A limited liability company (LLC) is a preferable business structure due in part because of the level of security it offers owners when it comes to their personal assets and personal privacy through a third party registered agent. But while you’re able to limit your personal liabilities, your business assets are still without protection against a variety of possible unfortunate events. The good thing is that there are things you can do to minimize the risks that come with your LLC — one of these is investing in necessary business insurance. To make sure your business is protected, here are the types of business insurance your LLC will need.
General Liability Insurance
General liability insurance protects you from “general” claims against your business, including third party injuries, damages to property, and possible medical and legal costs. General liability insurance is priced depending on your location and the coverage you need. For example, the general liability insurance for New York LLCs can cost anywhere from $300 to $5,000 annually.
Commercial Property Insurance
Your place of business holds a great deal of assets, including documents, equipment, and the value of the property itself. Property insurance protects you from perils such as faulty plumbing, fire explosions, theft, and storms. It is also a good idea to assess additional risks depending on your business location. Some areas are prone to natural disasters, such as earthquake-prone Nevada and flood-prone Florida. These aren’t typically covered by property insurance policies, so consider adding these as premiums if you’re in a high-risk area.
Business Interruption Insurance
Business interruption covers the income that would’ve been earned if no losses had happened to the business. The Insurance Information Institute mentions that this can in turn also help in mortgage or lease payments, loan payments, and employee payroll that cannot be paid during restoration. This is especially important as each day of business yields a great deal of income — the loss of which can greatly affect the financial position of your LLC.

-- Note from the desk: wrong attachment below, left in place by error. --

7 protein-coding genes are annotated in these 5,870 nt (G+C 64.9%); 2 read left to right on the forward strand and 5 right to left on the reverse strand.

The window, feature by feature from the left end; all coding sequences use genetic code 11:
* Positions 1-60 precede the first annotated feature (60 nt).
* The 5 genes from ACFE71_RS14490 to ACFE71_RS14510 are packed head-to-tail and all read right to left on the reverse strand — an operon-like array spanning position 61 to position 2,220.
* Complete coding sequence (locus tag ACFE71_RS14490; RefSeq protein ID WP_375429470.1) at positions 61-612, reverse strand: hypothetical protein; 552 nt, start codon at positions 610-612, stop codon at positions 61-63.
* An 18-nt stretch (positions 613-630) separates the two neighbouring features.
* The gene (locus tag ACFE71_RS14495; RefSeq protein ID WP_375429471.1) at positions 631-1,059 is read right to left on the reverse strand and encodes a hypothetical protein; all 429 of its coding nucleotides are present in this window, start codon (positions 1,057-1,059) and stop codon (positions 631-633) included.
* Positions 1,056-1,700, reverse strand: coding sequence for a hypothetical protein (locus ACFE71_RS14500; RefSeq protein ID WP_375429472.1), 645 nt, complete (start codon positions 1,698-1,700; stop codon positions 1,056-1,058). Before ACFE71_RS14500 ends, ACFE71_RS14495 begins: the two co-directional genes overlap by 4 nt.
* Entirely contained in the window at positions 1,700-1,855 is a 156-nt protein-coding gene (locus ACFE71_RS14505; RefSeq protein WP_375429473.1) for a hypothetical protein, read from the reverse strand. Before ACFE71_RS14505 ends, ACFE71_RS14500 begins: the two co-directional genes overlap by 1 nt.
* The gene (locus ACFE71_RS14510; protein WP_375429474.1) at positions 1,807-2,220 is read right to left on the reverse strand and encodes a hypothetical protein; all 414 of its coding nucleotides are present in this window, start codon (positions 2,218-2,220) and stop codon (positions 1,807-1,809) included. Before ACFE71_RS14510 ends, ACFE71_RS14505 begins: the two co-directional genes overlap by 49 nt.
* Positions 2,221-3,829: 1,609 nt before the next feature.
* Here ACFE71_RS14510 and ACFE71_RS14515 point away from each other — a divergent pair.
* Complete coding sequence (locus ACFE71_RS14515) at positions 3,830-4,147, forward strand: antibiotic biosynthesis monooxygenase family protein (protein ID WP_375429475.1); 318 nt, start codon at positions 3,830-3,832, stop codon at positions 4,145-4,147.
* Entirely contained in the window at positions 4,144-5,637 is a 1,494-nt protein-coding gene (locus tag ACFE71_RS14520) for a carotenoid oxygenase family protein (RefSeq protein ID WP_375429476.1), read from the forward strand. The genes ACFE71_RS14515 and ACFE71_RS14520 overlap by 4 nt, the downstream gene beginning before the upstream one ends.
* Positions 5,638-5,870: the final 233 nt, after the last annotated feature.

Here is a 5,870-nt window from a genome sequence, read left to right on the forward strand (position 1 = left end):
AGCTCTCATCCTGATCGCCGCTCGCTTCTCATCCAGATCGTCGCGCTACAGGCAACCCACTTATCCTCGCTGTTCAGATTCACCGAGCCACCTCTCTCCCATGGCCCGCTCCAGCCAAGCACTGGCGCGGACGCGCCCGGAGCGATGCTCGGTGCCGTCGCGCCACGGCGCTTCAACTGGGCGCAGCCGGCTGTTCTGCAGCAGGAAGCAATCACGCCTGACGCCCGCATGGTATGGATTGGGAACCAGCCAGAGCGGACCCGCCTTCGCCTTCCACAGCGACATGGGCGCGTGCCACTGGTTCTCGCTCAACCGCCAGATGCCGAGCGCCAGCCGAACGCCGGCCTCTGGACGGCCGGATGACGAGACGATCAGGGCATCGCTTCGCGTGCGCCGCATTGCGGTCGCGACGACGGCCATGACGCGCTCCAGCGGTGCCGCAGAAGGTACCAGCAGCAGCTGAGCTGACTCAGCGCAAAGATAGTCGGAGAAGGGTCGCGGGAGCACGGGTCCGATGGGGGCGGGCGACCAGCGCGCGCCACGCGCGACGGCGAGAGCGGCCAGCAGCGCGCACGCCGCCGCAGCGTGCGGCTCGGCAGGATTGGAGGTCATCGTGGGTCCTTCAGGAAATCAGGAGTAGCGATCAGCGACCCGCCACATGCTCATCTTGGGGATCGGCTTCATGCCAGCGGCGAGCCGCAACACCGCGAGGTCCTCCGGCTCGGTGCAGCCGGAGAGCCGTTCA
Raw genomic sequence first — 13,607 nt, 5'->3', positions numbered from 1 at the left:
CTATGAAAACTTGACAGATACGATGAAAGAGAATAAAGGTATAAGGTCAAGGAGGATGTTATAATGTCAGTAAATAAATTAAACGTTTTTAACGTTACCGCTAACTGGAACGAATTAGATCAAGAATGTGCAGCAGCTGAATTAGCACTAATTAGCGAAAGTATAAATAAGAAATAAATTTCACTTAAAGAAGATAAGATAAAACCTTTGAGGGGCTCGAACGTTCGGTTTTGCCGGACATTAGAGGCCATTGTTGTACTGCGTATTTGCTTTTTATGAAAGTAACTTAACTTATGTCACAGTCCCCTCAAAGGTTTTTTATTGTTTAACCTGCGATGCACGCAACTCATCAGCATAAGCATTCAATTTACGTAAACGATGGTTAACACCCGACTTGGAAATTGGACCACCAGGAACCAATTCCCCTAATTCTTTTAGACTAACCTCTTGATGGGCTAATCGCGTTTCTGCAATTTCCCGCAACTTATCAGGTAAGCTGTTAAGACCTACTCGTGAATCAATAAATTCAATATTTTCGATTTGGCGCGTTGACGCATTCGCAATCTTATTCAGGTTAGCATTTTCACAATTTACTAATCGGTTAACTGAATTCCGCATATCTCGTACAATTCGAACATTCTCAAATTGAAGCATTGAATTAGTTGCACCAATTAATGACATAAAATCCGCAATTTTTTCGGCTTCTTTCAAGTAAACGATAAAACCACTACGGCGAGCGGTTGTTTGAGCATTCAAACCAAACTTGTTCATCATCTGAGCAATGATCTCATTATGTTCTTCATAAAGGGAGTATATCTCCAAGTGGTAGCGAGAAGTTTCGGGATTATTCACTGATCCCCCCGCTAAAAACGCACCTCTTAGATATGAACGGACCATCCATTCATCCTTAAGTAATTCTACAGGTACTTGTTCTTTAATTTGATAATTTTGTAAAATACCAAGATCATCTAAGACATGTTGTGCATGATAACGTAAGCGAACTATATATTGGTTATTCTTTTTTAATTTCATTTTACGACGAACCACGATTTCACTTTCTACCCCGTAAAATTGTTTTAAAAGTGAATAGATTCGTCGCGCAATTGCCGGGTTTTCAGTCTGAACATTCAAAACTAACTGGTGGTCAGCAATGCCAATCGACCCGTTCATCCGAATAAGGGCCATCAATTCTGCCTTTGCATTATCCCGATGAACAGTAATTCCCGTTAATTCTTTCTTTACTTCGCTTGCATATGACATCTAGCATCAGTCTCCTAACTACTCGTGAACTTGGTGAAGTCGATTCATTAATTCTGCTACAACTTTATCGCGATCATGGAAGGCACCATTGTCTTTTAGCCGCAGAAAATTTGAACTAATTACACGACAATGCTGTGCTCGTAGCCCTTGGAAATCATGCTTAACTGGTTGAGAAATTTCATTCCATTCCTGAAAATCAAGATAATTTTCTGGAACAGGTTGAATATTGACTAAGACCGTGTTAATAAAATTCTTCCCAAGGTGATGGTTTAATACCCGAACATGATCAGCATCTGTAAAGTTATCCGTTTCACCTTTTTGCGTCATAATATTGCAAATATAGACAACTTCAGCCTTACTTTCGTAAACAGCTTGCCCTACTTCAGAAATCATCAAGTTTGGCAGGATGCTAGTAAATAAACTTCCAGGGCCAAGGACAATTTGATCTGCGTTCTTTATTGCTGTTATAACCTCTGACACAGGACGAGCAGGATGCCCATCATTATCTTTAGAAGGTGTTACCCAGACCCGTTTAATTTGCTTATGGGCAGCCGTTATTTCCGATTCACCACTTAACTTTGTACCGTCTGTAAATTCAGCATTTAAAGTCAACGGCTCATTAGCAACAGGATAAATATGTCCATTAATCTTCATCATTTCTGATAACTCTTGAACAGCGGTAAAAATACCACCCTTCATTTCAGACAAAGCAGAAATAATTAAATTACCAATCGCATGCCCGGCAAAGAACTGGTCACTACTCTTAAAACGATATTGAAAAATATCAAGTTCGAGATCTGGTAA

Workers Compensation Insurance
Unforeseen events can wreak havoc and injure members of your staff despite how much effort you put into making the environment safe. Lately, due to the COVID-19 pandemic, workers compensation insurance has once again proven its importance, sustaining businesses and policyholders throughout the pandemic. Workers compensation insurance covers medical and legal costs due to workplace injuries, protecting you from financial liabilities that are detrimental to your business. Most states like Arizona mandate workers compensation insurance even if your business only has one employee, while states like Alabama only require it if you have five or more employees. Make sure you are following the correct process as it can lead you to penalties should you fail to comply.
Insurance by Industry
Depending on the industry you’re in, you may have special requirements or recommendations when it comes to insurance policies. For example, restaurants in various states like Massachusetts can apply for restaurant insurance, which covers cases of food spoilage and contamination. Meanwhile, construction companies operating as an LLC in California are required to have at least $1 million in liability insurance, and $100,000 in worker bonds. It’s always the best course of action to double-check state requirements as well as industry-specific mandates.
Businesses will always be subjected to internal and external factors that can jeopardize its viability. While it’s burdensome to think about what your LLC may encounter, it’s crucial to make sure you’re protecting your hard-earned success. In a global industry full of risks, the most successful businesses confront these possibilities head-on. They’re able to dream big with the peace of mind that comes from being prepared for the worst that could come.